The Secrets We Keep by Trisha LeaverA girl takes over her twin sisters identity in this emotionally charged page-turner about the complicated bond between sisters.
Ella and Maddy Lawton are identical twins. Ella has spent her high school years living in popular Maddys shadows, but she has never been envious of Maddy. In fact, shes chosen the quiet, safe confines of her sketchbook over the constant battle for attention that has defined Maddys world.
When—after a heated argument—Maddy and Ella get into a tragic accident that leaves her sister dead, Ella wakes up in the hospital surrounded by loved ones who believe she is Maddy. Feeling responsible for Maddys death and everyones grief, Ella makes a split-second decision to pretend to be Maddy. Soon, Ella realizes that Maddys life was full of secrets. Caught in a web of lies, Ella is faced with two options—confess her deception or live her sisters life.
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The Ice Twins
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Ella and Maddy Lawton are identical twins. To see what your friends thought of this book, please sign up. This book is about a girl who decides to take her twin sister's identity after her sister dies in a car accident, and it is .. One twin dies!.
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The main characters in Crossan's affecting story are joined at the hip and are under constant medical and psychological care. Now is a golden time for minorities in children's fiction, with Sarah Crossan's One currently exploring the relatively unchartered fictional waters surrounding the topic of conjoined twins. Her main characters, year old Grace and Tippi, talk, joke and feel very much like other US teenagers. Yet they still attract ignorant or unkind comments, finding a note stuck to their school locker reading, "Why don't you go back to the zoo? Grace and Tippi have two heads, four arms but are joined at the hip. Home-schooled and under constant medical and psychological care, this support is threatened when their mother loses her job and already unemployed Dad can't stay off the booze. The only way open to the family is for the twins to sell their story, something they are loath to do.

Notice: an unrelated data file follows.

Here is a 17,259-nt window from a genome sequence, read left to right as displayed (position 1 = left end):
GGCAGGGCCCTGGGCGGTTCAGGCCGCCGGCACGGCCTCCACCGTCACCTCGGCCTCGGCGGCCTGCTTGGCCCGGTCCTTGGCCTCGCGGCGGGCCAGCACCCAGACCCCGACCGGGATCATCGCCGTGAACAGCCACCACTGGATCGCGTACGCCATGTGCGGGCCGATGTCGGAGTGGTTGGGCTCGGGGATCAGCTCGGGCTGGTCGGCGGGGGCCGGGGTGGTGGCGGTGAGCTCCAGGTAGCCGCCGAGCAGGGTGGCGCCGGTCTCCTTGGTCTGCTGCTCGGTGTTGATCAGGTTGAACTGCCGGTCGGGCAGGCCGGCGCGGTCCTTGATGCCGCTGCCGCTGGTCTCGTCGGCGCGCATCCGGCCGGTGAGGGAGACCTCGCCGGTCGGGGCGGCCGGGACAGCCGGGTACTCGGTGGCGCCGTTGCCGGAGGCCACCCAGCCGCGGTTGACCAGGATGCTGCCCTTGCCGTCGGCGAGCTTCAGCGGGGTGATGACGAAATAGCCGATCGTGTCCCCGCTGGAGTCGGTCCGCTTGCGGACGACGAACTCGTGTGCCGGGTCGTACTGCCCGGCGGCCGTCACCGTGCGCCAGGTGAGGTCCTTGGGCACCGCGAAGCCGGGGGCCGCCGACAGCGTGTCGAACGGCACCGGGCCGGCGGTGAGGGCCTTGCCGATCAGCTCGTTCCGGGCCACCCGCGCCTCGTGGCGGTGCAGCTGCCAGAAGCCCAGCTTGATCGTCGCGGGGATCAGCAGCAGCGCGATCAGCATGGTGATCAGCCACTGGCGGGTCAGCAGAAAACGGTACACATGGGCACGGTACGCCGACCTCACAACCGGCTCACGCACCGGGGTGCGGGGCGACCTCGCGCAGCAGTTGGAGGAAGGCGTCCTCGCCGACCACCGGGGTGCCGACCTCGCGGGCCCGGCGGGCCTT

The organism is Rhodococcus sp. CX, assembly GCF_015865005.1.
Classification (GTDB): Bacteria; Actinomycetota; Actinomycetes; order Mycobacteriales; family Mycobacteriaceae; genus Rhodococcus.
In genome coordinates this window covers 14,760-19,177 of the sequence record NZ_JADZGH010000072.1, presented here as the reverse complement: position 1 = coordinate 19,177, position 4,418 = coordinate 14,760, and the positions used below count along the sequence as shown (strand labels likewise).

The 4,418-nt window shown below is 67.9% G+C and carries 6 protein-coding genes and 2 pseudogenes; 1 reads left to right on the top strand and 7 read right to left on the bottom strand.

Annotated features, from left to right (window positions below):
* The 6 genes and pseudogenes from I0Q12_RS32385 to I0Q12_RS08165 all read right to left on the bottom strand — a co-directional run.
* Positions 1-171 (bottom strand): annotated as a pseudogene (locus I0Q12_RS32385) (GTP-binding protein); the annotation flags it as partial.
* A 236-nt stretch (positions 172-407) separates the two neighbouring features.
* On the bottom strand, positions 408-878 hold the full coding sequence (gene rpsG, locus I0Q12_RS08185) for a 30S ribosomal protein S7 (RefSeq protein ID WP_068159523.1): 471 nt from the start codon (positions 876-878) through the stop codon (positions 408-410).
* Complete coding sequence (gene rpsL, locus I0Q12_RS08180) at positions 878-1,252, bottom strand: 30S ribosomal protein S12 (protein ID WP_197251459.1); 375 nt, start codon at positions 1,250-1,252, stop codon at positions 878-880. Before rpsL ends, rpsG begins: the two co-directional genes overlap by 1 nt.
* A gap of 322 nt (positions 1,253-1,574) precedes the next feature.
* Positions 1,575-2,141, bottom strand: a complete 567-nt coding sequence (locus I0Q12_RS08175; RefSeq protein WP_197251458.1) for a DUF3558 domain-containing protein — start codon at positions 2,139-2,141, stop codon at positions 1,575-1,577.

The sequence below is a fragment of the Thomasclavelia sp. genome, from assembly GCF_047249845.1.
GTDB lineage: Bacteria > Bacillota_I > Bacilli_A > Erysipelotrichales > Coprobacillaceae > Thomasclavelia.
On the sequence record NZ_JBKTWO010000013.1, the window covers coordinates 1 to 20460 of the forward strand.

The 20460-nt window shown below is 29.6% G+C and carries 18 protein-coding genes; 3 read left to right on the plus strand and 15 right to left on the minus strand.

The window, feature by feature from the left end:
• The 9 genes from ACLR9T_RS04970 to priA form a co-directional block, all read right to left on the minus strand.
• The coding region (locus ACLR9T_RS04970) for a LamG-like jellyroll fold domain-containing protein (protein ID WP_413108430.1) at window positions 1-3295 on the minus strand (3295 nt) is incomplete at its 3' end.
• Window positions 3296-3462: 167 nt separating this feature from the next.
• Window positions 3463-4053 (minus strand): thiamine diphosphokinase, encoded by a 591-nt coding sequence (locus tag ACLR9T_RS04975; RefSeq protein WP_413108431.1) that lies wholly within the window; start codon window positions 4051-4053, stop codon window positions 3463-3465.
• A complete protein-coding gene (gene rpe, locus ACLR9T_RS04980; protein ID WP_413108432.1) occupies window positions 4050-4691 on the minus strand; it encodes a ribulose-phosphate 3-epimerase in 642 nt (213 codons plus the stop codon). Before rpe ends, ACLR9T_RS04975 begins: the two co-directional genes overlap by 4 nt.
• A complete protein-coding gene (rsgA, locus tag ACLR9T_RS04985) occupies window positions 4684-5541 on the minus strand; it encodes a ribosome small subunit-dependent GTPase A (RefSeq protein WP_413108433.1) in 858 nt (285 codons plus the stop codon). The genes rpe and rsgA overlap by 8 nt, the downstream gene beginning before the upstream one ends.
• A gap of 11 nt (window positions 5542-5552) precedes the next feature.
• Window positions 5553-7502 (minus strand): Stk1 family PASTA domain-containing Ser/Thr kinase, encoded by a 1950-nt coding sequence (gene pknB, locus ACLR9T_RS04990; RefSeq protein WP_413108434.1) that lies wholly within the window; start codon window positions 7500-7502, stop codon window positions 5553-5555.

Oh, Point Horror! Oh, the memories! Having to read the first few pages of the next chapter before I dared to turn the light off, just to get past the scary cliffhanger that each chapter ended on and reassure myself that the plucky heroine was still ok. Which, of course, made me love them all the more. After browsing the shelves for a while, I picked up Twins — one I had particularly strong memories of. I assume this one appealed to me when I was a teenager, enough so that it was the only one on the shelf at the Swan that I could actually remember some of the plot of, because I am a twin myself. Not identical of course — and as far as I know, my twin is not evil — but still, stuff about twins always grabs my attention.
In fiction there are lots of scary twins. Just think of those creepy little girls in The Shining. In the real world, most twins consider themselves lucky to have a companion who shares their genes and their history. But for some twins, like Jennifer and June Gibbons, that unique bond becomes more of a curse. In the end, June and Jennifer decided one of them would have to die so the other one could go on living. It was an investigative journalist for the Sunday Times named Marjorie Wallace who first brought their story to the world.